Womenalso get discriminated due to family responsibilities. Women withlittle kids at home may experience when interviewing as a result offamily responsibilities. Even though the law forbids prospectiveemployers from asking candidates about their family responsibilitiestotally, the question comes out anyway (Heilman, 2012). This mayforce a manager to pass over a competent female candidate if he orshe perceives her as being torn in between work and her familyresponsibilities. Even if the woman makes it to the job, sometimesthe employer may go through her files to establish whether she haslittle children enlisted in her health insurance benefits. If so, shemay be assigned less duties which do not fit her qualifications orjob description which is in itself unlawful. Regardless, this is acommon occurrence in most workplaces and women are at a disadvantage(Heilman, 2015). This discrimination is also seen when it comes tomaternity leave for women. Whereas a child means additional expensesfor a woman most employers do not provide their women employees withsome additional benefits when they leave for maternity (Lips, 2013).While the law requires employers to offer fully paid maternity leavefor their employees only 53 percent of employers give at least somecompensation pay during maternity leave (COLLEGETIMES, 2015). Thisbecomes a great setback for women as their income and their potentialto take care of their families is largely affected.

Despiteall the pointing evidence of women discrimination in the workplace,there is claim that gender discrimination in the workplace is all amisconception. The pay gap that exists between men and women forexample is not a fact. Schow (2015) argues that if women earn 72cents of every dollar earned by men, then employers would just employall women and cut salary costs by a whopping 25 percent. This wouldbe very economical even for the government. However, this is not thecase since the wage gap is not just undocumented rule guidingbusiness in the world. Basically, the wage gap exist as a result ofthe different career choices women and men make collectively whetherin terms of hours worked or career path chosen. Glenn Kesslerexplains that women often chose low paying fields (Schow, 2015).According to him, 90 percent of highest paying fields are maledominated while the second highest paying area in pharmaceuticalsciences has slightly higher number of women than men. In anotherview, 90 percent of the lowest paying occupation is dominated bywomen. Mark J. Perry of the American Enterprise Institute arguesthat the wage gap is as a result of lifestyle choices made by women(Schow, 2015). For exam, women with children and women who aremarried tend to make less than men due to their familyresponsibilities. This is no discrimination in that since women chosemore flexible jobs (Deem, 2012). Similarly men are engaged in morerisky jobs which are better paying than women do. So the bottom lineis not discrimination against women, but the choices individualsmake. Even in the Obama administration where the wage gap has beenpointed as a result of discrimination, the administration itself hasits own wage gap. In response the government explains that despitebeing more women in the administration jobs, they hold lowly payingjobs (Schow, 2015).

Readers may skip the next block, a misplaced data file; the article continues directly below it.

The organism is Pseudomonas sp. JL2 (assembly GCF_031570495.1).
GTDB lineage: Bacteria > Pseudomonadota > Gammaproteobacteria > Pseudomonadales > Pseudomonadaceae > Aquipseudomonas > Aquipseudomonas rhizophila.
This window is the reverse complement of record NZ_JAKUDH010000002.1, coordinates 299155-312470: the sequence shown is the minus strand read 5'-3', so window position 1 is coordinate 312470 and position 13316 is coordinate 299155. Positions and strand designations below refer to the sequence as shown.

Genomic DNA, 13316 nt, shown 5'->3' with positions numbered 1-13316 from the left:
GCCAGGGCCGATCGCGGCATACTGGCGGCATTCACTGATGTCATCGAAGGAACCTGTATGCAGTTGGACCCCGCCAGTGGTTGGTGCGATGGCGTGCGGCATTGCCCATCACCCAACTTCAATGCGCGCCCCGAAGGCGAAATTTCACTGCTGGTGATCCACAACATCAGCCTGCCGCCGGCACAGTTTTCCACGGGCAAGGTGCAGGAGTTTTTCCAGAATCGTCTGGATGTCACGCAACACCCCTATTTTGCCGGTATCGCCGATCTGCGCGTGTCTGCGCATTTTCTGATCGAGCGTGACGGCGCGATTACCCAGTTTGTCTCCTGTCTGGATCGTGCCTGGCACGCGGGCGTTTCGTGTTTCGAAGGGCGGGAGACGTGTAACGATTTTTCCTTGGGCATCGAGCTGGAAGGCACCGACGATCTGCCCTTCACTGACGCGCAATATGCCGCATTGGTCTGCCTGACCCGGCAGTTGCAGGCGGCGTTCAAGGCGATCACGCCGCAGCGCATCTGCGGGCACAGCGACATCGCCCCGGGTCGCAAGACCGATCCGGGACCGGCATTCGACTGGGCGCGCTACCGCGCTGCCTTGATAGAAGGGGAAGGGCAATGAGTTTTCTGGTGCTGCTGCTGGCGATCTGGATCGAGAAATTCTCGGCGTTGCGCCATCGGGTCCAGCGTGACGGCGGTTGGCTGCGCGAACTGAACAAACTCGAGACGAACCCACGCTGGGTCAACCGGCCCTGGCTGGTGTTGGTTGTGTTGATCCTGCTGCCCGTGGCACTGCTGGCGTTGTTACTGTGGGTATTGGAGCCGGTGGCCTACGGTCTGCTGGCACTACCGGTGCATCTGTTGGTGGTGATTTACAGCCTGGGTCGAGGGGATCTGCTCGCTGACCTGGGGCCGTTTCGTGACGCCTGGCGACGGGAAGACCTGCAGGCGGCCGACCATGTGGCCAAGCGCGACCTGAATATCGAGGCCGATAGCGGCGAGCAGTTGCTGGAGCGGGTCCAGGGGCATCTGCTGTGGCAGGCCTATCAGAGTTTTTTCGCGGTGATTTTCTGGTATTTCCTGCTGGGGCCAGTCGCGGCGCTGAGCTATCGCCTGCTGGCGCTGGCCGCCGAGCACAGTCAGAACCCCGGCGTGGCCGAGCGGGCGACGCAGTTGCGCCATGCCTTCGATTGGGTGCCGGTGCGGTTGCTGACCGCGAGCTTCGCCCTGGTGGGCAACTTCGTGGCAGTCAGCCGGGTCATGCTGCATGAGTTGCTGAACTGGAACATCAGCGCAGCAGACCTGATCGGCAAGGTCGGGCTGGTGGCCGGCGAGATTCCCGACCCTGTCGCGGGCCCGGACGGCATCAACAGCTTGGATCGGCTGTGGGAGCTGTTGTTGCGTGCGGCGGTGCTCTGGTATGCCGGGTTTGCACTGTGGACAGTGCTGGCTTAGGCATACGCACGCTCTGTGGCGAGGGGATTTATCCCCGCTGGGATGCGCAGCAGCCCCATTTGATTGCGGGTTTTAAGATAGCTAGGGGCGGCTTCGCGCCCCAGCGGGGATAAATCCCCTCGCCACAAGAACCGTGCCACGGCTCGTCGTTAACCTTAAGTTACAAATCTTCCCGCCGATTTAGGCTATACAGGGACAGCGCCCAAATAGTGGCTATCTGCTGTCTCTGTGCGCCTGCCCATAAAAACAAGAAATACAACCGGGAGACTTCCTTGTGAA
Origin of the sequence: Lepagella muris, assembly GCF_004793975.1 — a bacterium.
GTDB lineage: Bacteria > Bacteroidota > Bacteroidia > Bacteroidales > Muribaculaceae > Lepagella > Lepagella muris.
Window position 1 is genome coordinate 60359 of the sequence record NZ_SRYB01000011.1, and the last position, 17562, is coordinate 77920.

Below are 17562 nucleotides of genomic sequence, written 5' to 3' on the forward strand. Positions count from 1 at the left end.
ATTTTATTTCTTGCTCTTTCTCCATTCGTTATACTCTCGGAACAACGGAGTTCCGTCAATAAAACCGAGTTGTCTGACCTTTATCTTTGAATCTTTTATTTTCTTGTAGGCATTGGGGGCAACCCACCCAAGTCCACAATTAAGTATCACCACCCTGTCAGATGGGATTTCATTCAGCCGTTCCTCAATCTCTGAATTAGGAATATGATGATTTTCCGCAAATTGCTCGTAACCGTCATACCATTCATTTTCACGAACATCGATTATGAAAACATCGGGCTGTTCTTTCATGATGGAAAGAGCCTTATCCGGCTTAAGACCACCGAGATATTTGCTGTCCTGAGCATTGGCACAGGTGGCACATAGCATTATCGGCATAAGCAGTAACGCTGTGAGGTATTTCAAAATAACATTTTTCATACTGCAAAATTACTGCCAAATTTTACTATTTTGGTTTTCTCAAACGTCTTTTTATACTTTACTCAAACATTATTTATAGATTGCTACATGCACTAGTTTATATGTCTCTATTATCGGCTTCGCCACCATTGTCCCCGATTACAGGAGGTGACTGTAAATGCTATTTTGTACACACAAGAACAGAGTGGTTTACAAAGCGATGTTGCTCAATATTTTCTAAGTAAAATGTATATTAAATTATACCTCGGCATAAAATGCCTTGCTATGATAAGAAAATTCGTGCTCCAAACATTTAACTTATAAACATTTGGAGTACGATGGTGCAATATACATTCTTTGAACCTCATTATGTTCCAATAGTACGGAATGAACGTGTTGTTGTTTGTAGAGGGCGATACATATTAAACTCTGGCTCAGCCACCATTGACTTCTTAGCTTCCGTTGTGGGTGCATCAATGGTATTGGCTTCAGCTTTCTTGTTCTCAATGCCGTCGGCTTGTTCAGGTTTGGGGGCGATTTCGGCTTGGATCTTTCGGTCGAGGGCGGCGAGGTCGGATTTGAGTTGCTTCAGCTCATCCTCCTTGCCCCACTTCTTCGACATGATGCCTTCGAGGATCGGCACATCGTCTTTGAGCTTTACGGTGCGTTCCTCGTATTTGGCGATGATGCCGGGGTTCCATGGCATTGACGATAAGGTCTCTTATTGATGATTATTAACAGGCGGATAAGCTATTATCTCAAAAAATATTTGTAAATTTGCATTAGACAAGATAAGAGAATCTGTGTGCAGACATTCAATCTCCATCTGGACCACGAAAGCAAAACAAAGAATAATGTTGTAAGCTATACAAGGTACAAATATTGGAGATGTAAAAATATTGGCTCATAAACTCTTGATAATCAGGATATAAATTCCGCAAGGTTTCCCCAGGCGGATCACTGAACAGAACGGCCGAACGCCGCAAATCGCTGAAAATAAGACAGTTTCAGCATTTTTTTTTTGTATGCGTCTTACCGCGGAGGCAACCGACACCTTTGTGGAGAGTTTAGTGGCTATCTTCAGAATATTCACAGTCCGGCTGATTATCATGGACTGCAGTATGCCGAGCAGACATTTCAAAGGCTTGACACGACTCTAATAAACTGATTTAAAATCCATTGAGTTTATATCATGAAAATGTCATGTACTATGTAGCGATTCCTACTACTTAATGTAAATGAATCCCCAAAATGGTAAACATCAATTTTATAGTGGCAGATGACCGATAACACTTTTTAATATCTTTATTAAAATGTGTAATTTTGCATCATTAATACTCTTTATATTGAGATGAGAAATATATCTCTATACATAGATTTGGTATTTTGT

Theclaim that there is no discrimination against women in the workplaceis misleading and just uses choices as a scapegoat. As discussedearlier in the paper, women usually have to work at least three yearslonger in a teaching post to rise to the position of a principal thantheir male colleagues (Bobbitt-Zeher, 2011). This will lead todisparity in income between men and women. In addition, failure togive women maternity benefits places them at a disadvantage as theirincome range is affected. In addition, arguing that women makechoices in careers that are less paying is a misconception. In theUnited States, 2008-2009 academic year for example, more women thanmen received PhD’s not mentioning 60 percent women received MastersDegrees. Moreover, since 2003, undergraduate females have outnumberedmale by 57 percent against 43 percent (Berezow, 2011). This showsthat women are not making lesser choices in career than men.Ultimately, it is men who are not making choices if statistics inacademics are anything to go by.

Conclusively,women have been discriminated in the workplace through variousaspects of employment. Be it during interviews, women are likely tobe passed over a male counterpart for the mere fact that they arewomen even if they are highly qualified. At work, they tend toreceive demeaning comments about their inadequacy as women which pullthem down despite working hard as the rest of the team. To makematters worse, when it comes to promotions, women are required tomake extra efforts work for more years before they get to the nextposition and earn less than male counterparts. Although there arearguments that women make choices into careers that are less paying,this is untrue as women have always worked equally or even harderthan men in academics and in work as proved in this report. The glassceiling that persists on women has really negative effects on theirprogress and contribution to the society and the economy.


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Bobbitt-Zeher,D. (2011). Gender discrimination at work connecting genderstereotypes, institutional policies, and gender composition ofworkplace. Gender&amp Society,25(6),764-786.

Bruckmüller,S., Ryan, M. K., Haslam, S. A., &amp Peters, K. (2013). Ceilings,Cliffs, and Labyrinths: Exploring Metaphors for Workplace GenderDiscrimination. TheSage Handbook of Gender and Psychology,450.

COLLEGETIMES(15/02/2010). 10 Surprising Statistics on Women in the Workplace.Retrieved 25/11/2015).

Deem,R. (2012). Schoolingfor women`s work(Vol. 69). Routledge.

Heilman,M. E. (2012). Gender stereotypes and workplace bias. Researchin organizational Behavior,32,113-135.

Heilman,M. E. (2015). Gender stereotypes: Impediments to women’s careerprogress. In Auswahlvon Männern und Frauen als Führungskräfte(pp. 73-84). Springer Fachmedien Wiesbaden.

Lips,H. M. (2013). The gender pay gap: Challenging the rationalizations.Perceived equity, discrimination, and the limits of human capitalmodels. SexRoles,68(3-4),169-185.

Schow,A. (4/14/2015). A yearly reminder that the gender wage gap is due tochoice, not discrimination. Washington Examiner. Retrieved 24/11/2015).